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Child Support Delinquency: How Financial Abuse Can Continue After the Relationship Ends

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She finally had the courage and safety plan in place to leave. It took all she could to muster up both the bravery and funds to take the children and go. She didn’t have much. For so long, she was a stay-at-home mom barely making ends meet because he kept a tight rein on the finances. He didn’t want her to work and always made her feel guilty about leaving the kids with childcare. She put in an application at the local grocery store making just above minimum wage. She knew it wasn’t enough but was hopeful that his child support would help tie the loose ends.

Over the next few months, she was horrified to see that his payment wasn’t coming in the mail. The divorce papers ordered it, yet he was in no hurry to comply. He knew he was one of the thousands of delinquent parents who were behind, that the process would be very long and painstaking for her to try to enforce, and the last thing he wanted to do was hand her money. “She left me, and now she will pay, literally and physically.” Those words frequently crossed his mind as he deviously smirked, consumed with anger and a vengeful heart. In his mind, this was her punishment. Although it was child support, it wasn’t about the kids. This was his way to continue the abuse and control her even after they were no longer together.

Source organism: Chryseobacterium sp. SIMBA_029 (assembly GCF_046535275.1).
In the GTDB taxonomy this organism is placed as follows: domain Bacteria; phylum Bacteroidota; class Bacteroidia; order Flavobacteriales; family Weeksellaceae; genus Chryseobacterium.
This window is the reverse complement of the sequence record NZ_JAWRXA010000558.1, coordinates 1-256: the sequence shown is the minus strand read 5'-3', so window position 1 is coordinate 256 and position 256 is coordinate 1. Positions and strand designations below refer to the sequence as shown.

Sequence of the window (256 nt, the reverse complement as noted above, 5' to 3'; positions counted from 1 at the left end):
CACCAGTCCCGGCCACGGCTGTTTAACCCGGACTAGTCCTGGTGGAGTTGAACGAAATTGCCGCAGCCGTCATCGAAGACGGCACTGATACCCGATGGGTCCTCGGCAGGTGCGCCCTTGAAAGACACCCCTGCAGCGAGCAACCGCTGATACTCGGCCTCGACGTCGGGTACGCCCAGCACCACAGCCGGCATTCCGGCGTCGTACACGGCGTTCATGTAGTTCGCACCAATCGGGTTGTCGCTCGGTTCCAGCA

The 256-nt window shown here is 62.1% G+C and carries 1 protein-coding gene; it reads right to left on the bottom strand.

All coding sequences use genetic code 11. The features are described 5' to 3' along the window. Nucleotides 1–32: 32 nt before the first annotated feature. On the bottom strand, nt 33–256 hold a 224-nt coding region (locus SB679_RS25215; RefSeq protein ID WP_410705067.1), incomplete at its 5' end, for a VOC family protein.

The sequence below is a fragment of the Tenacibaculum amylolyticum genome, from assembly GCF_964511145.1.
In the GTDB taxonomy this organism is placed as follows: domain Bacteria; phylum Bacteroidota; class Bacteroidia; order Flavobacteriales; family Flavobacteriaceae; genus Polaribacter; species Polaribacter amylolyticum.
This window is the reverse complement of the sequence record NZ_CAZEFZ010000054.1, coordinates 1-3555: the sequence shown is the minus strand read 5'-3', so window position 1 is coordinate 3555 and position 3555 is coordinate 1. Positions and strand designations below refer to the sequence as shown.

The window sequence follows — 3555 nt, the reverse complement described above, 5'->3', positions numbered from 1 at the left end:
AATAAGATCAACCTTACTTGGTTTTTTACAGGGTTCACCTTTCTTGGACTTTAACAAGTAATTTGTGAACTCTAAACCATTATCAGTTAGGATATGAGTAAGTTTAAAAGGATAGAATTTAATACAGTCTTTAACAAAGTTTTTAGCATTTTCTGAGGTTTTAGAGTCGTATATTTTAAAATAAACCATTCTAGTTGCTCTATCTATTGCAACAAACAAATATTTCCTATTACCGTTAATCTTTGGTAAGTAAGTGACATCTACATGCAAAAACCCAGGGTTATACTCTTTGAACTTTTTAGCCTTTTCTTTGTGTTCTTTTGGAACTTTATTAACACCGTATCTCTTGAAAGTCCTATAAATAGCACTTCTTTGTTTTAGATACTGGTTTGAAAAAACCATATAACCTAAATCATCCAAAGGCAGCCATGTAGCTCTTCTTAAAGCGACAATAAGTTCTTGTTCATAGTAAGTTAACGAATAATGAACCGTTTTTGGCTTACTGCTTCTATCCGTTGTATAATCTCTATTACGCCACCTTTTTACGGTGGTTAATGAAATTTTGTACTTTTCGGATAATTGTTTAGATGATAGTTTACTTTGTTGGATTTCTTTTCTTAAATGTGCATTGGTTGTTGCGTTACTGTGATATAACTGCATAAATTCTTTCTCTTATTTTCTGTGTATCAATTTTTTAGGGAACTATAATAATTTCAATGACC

Financial abuse is a very common tactic in domestic violence situations. Studies show it happens in 99% of all cases (NNEDV, 2019). When the couple has children together, it can add more difficulty when trying to exit the relationship. If married, the divorce agreement would specify custody and child support terms, although, many settlements are not always followed. If the couple is unmarried, custody and child support would have to be filed to have a legal agreement in place. This can be a source of fear for survivors, as children are often used as pawns by the abuser. As overwhelming as this process can be, it’s easy to see why many victims stay with their abusers much longer than desired simply to avoid the legal battles.

There are many setbacks for survivors who are struggling to get child support payments. Some states have harsher penalties for delinquent parents such as jail time, driver’s license suspension, liens on properties and tax returns, etc., but many others aren’t as strict. Even if the case is filed through the enforcement agency, the Department of Revenue, it is a tedious and lengthy process, all while bills are still piling up for the survivor. If the ex-partner is paid “under the table” or doesn’t file taxes, it can be even more difficult to receive funds, and the process can drag on for years.